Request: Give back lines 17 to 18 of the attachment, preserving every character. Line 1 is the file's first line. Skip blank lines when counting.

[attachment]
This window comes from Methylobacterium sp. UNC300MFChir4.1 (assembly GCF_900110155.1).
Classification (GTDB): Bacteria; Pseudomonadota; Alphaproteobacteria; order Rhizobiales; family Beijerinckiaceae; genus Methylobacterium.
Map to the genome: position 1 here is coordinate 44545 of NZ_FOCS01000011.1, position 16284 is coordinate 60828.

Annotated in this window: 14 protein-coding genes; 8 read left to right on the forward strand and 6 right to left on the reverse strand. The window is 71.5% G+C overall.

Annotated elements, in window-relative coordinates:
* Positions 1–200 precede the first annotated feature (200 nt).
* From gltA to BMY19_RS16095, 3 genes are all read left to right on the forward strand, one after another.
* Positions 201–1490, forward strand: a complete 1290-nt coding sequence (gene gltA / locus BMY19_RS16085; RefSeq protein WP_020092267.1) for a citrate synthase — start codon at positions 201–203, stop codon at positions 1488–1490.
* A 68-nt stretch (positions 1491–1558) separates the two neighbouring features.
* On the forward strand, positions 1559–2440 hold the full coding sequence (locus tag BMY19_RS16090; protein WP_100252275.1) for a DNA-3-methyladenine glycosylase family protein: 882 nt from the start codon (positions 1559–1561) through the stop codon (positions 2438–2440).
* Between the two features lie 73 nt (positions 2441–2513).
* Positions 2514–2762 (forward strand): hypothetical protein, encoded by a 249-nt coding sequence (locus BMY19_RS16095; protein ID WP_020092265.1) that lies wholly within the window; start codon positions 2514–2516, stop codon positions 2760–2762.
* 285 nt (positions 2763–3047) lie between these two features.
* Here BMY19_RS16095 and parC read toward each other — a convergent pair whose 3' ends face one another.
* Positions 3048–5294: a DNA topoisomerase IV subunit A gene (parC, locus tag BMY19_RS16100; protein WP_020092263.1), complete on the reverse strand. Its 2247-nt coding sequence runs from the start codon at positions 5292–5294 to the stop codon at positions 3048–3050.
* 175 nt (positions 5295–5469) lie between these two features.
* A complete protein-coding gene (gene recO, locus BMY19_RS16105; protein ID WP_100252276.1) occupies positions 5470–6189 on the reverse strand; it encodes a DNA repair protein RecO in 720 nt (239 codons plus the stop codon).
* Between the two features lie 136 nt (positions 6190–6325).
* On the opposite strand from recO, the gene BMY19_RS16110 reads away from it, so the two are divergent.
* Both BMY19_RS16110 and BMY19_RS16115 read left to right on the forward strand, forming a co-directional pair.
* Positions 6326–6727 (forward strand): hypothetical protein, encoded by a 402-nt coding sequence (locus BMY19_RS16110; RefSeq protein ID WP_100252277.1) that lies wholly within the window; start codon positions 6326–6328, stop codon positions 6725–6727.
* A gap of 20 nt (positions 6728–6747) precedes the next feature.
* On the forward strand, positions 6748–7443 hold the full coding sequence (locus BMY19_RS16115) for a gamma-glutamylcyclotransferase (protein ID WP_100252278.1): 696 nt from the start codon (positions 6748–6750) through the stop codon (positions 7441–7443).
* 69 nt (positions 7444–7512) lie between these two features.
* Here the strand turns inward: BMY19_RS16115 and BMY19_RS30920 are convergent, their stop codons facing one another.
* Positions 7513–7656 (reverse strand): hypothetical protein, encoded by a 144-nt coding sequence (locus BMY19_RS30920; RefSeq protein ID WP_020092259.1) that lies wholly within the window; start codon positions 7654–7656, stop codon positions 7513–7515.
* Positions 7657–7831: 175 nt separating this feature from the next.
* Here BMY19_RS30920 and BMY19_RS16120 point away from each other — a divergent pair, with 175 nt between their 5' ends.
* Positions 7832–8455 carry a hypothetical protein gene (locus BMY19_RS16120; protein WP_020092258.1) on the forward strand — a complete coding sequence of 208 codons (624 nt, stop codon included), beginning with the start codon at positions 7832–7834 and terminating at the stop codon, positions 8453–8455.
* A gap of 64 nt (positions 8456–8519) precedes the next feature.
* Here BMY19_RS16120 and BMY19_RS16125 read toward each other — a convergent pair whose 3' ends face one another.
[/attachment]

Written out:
* A complete protein-coding gene (gene recO, locus BMY19_RS16105; protein ID WP_100252276.1) occupies positions 5470–6189 on the reverse strand; it encodes a DNA repair protein RecO in 720 nt (239 codons plus the stop codon).
* Between the two features lie 136 nt (positions 6190–6325).